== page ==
"Militarily, we have a strong ally (how many of our other allies [other than the UK] have successfully defeated enemies that literally surround them and outnumber then massively in not one, not two, not even three, but four wars) and base for our own forces in the Middle East should we ever need one"

Yeah, should we ever need a base to protect Israel.
How many troops have the Israelis contributed to our various efforts over the years? How much money? It’s a one-way alliance. In VN, for example, even the Philipines sent troops. If they ever did contribute troops, they have been paid for by us.

I am happy for the progress of the Israeli economy, but just how does that benefit us? Have they stopped taking our financial aid?


"especially since the country was founded as a Judeo-Protestant nation)"

LOL. Protestant? That must be a surprise to most of the founders.

). "I could go on,"

I am sure you could, but you havn’t told us what Israel has done for us? You sound like an ad from the Israeli Chamber of Commerce.


***********

By the way, if my memory is still functioning, the reasons given by the aircraft hijackers, etc. before Al Qaida existed, was our support for Israel.



 
Written By: tmactual
URL: http://
And just to stoke the flames, it is my position that Israel is not a viable independant country. It cannot survive without substantial outside military and/or economic aid. Without the constant support of the US, both governmentaql and private, since 1947, Israel would be just another bad memory.


Note to self;
(I realize the phrase "bad memory" can be interpreted in more than one way. I wonder which way it will be interpreted. Hmmmm).
 
Written By: tmactual
URL: http://
The Judeo-Protestant comment was meant to refer to the US, not Israel which is obviously not a Protestant nation. I think the vast majority of readers here would have understood what I was referring to here. I include you in the vast majority of readers tmactual, so therefore I conclude that your comment was merely more sarcasm.

Remind me again of the vast US assistance, economically and financially that was rendered to Israel prior to 1973? Especially during the 1947-67 period? I have searched and searched but just cannot find any records of US troops storming ashore to combat Egypt, Lebanon, Syria, Jordan, Iraq, Saudi Arabia, etc. who were all doing their best to annihilate Israel. Now British and French help... hmmm, that I find, but US no, no can’t seem to find any. After 1973, that all changed. US policy toward Israel changed radically follwing the 1967 war. Part of it, I suspect was due to our own involvement in Vietnam, but there were other motivations as well. The history of US-Israel relations from 1947 to 1967 is one book. 1967 to the present is another. Which period would you prefer to discuss?

As for needing a base in Israel, how about for the worldwide war against terrorism or militant Islam? Oh, I forgot, you place the entire blame for the jihadists crusade against the US on Israel. My mistake. The only reason we would ever want a military presence in Israel is to protect Israel. Got it. If we tear up the treaties with Israel tomorrow, OBL and the other Islamists will throw parties in our honor and name their firstborn after George Bush.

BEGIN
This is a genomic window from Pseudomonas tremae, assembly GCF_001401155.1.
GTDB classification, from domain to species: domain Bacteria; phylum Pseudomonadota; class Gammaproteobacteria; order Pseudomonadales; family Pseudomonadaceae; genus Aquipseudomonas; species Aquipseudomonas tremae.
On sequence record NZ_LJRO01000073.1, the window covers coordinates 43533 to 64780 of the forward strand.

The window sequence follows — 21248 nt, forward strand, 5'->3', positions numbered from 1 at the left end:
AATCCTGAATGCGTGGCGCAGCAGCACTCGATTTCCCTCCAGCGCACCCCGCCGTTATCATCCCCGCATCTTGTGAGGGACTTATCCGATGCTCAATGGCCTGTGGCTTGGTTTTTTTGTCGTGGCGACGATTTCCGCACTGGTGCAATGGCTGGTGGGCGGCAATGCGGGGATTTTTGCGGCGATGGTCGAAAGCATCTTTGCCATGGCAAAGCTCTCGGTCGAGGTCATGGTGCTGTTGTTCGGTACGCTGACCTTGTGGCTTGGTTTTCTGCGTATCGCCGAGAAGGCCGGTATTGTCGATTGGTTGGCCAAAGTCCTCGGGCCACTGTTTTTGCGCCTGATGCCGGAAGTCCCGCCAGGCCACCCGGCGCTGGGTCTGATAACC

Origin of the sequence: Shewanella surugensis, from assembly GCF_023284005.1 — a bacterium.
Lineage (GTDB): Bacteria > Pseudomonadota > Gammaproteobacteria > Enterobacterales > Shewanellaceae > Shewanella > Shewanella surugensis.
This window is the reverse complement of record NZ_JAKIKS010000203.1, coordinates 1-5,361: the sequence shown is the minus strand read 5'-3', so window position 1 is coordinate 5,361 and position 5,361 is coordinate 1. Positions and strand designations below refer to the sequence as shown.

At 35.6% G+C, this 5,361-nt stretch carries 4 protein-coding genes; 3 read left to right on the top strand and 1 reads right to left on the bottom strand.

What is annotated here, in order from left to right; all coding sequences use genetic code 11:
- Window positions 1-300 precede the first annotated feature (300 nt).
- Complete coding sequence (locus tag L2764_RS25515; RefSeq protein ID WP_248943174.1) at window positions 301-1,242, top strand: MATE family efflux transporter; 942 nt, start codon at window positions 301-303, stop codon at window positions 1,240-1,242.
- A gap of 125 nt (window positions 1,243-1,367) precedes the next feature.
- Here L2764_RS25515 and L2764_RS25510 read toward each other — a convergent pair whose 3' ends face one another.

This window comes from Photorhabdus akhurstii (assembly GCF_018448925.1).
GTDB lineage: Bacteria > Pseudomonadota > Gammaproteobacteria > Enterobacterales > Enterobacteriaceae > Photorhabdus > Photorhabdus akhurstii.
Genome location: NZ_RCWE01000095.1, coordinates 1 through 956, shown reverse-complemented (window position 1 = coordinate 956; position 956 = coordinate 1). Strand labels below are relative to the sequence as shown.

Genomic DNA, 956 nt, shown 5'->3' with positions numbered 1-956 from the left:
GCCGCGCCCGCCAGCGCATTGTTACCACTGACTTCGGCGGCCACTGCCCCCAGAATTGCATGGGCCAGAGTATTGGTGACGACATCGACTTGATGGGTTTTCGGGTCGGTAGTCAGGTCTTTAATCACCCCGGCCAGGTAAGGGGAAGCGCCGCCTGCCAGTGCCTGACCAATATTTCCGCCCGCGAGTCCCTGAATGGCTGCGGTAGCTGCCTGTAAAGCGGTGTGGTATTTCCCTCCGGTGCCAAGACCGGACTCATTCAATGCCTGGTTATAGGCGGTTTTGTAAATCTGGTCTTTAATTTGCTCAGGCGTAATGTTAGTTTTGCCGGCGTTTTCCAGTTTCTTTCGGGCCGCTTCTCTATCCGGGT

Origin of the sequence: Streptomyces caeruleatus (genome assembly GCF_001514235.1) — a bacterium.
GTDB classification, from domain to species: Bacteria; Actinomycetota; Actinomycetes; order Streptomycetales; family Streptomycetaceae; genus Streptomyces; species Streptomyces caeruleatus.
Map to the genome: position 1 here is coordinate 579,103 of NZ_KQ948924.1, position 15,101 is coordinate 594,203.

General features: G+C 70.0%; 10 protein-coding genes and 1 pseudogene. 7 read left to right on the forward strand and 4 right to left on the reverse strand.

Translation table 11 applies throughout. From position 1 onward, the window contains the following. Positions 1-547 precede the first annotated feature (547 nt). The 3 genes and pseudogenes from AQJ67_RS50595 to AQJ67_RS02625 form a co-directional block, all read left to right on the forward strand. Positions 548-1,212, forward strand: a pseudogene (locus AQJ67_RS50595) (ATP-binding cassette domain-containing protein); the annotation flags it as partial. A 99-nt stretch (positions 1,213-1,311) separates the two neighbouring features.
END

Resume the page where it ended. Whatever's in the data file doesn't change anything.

As for OBL and his hijackers motivations, perhaps the date of 9/11 should provide a clue (hint: it’s not a significant date in Israeli history).

Moving right along to the economic argument. So your theory is that if a nation requires foreign aid, it is not viable (or at least not viable as a trading partner or ally)? Hmmm... that rules out just about the whole world doesn’t it? Or would you prefer that we only trade with a few western European nations, Canada, and maybe Japan?

When our trading partners’ economies improve, that helps us. It’s a win-win situation. More capital, more investment opportunities, better universities, more stable banks and businesses, etc.

As for your implication that Israel cannot survive without help, again let me direct your attention to the War of Independence which began less than a day after Israel became a sovereign state. They had no military support from anyone and still they won. How about 1967? No allies and still they won. 1973? Prior to US and Soviet diplomatic (and threatened military) intervention, Israel was about to become the new owner of some fabulous beachfront property on the Nile River. So I think we can put to rest the idea that the IDF is a paper tiger.

Lastly, Israeli Chamber of Commerce? Lol. That’s definitely a new one. Usually, I’m part of the evil Zionist cabal (you do remember those darned old Protocols?), or I’m an AIPAC spy. I must give you great credit for a fertile imagination.







 
Written By: The Poet Omar
URL: http://
Richard must think we are idiots, becase he wrote:
"2) that he would promise to adhere to the Constitution. Lincoln’s reply was, "What about my tariff?"
Lincoln had already promised to adhere to the Constitution (I suppose Virgiia and the South wasn’t listening), and the tarriff was constitutional. I guess in as much as he may have said it in as many words, Licoln was asking the South if it and the South was going to obey the Costitution.

The answer was no, and they got shot to h3ll for it.